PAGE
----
The House voted 221-206 mostly along party lines on Wednesday to pass legislation requiring federal agencies to revert to their pre-pandemic telework policies, although the measure is likely to meet stiff resistance in the Democratically controlled Senate.
The Stopping Home Office Work’s Unproductive Problems Act (H.R. 139), introduced by Rep. James Comer, R-Ky., would require agencies to “reinstate and apply the telework policies, practices and levels . . . in effect on December 31, 2019” within 30 days of the bill’s enactment. If agencies want to expand telework beyond 2019 levels, they would have to submit to Congress a plan certified by the Office of Personnel Management.
The legislation also requires a study of how telework during the pandemic impacted agencies’ missions and customer services.
Comer accused the Biden administration of offering “another perk” to federal workers instead of improving services that were negatively affected during the COVID-19 pandemic, citing long lines at Social Security Administration offices and other federal agency backlogs.
“The federal workforce already enjoys many perks not enjoyed by the private sector—including unparalleled job stability, healthy retirement benefits and reliable pay-growth expectations,” Comer said. “One would have thought—as the pandemic wound down—federal workers would have returned to their offices just as private sector workers across the nation did. But that is not the case.”
Rep. Jamie Raskin, D-Md., said the idea that federal employees engaging in telework had not been working during the pandemic was a misperception, and noted that the private sector is actually also increasing its use of telework on a permanent basis, citing a study that found 82% of companies will work in a hybrid environment “moving forward.”
“This is an arbitrary effort to roll back all of the progress made . . . over the last decade, without any participation at all of key stakeholders,” Raskin said. “It falsely equates the development of telework as a part of a balanced federal workplace policy with the sudden and near complete shift to remote work due to the pandemic. This conflation creates nothing but confusion, and it’s a wrecking ball to a policy that has been a critical success in so many workplaces.”
Comer also used Office of Personnel Management data that showed that the use of occasional or situational telework increased in fiscal 2021 to falsely claim that the Biden administration is “blindly doubling down” on the practice. But according to the 2021 Federal Employee Viewpoint Survey, the frequency of telework among federal workers actually decreased that year: the proportion of feds who worked remotely every day fell from 47% in 2020 to 36% in 2021, while the portion who teleworked only infrequently grew from 4% in 2020 to 9% in 2021.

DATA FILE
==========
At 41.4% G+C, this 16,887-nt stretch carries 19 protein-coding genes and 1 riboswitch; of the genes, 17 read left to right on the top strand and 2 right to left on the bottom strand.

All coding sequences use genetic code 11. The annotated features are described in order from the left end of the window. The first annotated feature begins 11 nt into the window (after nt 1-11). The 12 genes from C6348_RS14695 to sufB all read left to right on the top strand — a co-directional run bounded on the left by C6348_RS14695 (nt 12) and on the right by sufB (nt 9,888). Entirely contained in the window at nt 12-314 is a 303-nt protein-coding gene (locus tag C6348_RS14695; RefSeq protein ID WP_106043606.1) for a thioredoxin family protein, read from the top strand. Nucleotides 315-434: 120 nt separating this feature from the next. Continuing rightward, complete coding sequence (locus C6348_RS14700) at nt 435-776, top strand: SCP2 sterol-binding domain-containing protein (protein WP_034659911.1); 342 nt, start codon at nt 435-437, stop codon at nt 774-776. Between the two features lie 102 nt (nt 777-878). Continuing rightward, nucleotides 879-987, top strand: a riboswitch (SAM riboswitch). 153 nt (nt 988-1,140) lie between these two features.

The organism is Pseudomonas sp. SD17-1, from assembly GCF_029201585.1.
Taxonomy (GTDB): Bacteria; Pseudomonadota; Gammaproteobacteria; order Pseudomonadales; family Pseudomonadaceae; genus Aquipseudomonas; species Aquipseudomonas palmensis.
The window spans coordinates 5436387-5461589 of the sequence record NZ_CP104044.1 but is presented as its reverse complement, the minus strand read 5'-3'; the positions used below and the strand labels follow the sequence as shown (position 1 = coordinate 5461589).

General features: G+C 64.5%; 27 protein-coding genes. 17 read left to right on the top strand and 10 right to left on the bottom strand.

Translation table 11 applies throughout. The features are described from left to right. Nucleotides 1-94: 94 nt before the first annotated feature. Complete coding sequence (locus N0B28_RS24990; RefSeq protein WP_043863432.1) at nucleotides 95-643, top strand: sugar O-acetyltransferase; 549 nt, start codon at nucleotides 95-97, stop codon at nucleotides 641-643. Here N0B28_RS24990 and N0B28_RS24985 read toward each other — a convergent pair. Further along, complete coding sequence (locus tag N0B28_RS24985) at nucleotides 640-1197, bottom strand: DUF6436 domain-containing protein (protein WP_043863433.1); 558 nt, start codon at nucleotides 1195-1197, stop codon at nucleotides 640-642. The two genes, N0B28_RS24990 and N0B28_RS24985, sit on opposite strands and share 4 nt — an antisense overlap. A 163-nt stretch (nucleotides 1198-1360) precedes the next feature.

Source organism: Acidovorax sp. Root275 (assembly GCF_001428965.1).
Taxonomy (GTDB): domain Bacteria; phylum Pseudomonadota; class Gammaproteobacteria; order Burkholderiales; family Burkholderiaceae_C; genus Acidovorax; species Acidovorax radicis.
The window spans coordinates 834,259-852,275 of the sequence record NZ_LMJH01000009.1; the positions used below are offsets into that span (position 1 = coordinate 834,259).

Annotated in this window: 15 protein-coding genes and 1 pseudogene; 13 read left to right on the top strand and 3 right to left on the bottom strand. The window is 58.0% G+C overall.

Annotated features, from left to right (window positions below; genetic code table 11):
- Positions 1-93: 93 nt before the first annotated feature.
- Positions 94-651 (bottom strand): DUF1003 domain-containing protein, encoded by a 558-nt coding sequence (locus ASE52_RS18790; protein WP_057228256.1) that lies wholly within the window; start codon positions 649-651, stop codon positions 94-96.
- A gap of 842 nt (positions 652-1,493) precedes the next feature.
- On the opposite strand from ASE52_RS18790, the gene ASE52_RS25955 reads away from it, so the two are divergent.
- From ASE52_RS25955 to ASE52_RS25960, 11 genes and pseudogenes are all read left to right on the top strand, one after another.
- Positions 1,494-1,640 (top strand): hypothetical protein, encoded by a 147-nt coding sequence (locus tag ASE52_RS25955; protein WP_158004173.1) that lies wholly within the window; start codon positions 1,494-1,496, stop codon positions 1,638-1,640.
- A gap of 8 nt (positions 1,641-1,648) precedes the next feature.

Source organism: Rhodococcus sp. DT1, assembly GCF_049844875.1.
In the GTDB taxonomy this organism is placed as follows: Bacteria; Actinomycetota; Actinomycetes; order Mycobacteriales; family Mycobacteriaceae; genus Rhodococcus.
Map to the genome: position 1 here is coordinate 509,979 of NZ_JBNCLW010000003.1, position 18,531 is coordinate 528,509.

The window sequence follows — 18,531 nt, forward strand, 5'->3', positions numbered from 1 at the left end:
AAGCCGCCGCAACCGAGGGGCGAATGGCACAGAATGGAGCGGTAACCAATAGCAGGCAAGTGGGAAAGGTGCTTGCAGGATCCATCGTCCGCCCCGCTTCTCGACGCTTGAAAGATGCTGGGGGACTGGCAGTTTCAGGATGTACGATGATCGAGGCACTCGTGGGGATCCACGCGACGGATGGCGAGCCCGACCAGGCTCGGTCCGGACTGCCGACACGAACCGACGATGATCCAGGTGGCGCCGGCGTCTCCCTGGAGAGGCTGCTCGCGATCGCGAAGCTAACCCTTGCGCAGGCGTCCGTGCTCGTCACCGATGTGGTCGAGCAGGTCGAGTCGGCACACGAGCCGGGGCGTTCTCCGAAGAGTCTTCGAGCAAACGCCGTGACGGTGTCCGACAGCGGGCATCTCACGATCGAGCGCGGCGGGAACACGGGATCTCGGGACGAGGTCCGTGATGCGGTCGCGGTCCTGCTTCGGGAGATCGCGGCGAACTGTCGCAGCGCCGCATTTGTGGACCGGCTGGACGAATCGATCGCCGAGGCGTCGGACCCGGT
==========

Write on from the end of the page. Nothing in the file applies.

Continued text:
Rep. Gerry Connolly, D-Va., suggested that Republicans’ efforts to restore 2019 telework policies are not rooted in a desire to improve governmental services for Americans, but rather to reinstate a series of draconian cuts to telework instituted under the Trump administration.
“This bill literally rolls back the clock to 2019,” Connolly said. “What was the state of federal telework in 2019? President Trump’s administration had instituted across the board limitations on telework then, particularly at major agencies that had previously made progress on the issue, like the Education and Agriculture departments, while the overall participation rate actually dropped for the first time since the passage of the [2010 Telework Enhancement Act].”
Federal employee unions also were quick to decry the legislation. American Federation of Government Employees Legislative Director Julie Tippens described the measure in a letter to congressional leaders as “reflecting a misconception” of federal workplace policies and said it would cause massive disruptions to agencies.
“Agencies have adopted a variety of work arrangements since 2019, in some cases reducing their office footprint, hiring workers in remote locations far from any office or adopting hybrid models,” she wrote. “The bill does not take adequate account of this complicated existing landscape. The bill would also further compromise the federal government’s challenge in retaining the best and brightest employees, given that federal compensation already substantially lags the private sector and that most private employers have embraced remote work.”
Three Democrats voted to pass the legislation, while one Republican voted against it. The measure now heads to the Senate for consideration.